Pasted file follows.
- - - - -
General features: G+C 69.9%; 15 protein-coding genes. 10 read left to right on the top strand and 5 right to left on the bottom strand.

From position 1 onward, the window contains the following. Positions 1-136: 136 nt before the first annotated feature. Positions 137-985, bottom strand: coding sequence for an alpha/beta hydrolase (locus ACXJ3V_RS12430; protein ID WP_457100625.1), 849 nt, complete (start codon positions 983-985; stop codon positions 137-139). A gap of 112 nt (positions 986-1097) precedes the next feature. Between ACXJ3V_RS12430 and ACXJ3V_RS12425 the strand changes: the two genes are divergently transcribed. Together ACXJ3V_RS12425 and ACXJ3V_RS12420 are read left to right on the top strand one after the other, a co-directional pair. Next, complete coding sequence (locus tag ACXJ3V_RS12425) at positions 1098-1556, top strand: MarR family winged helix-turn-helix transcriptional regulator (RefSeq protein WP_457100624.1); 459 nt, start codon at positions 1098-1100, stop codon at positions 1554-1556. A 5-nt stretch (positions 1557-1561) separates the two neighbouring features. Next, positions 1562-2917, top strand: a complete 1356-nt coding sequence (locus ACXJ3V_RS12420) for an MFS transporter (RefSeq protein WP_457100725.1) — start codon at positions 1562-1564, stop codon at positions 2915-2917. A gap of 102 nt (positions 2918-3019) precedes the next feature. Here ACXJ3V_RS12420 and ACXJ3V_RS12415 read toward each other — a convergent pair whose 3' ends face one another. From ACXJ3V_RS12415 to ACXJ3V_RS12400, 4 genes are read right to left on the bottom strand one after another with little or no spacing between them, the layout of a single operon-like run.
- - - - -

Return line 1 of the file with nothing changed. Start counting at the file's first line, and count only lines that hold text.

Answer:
General features: G+C 69.9%; 15 protein-coding genes. 10 read left to right on the top strand and 5 right to left on the bottom strand.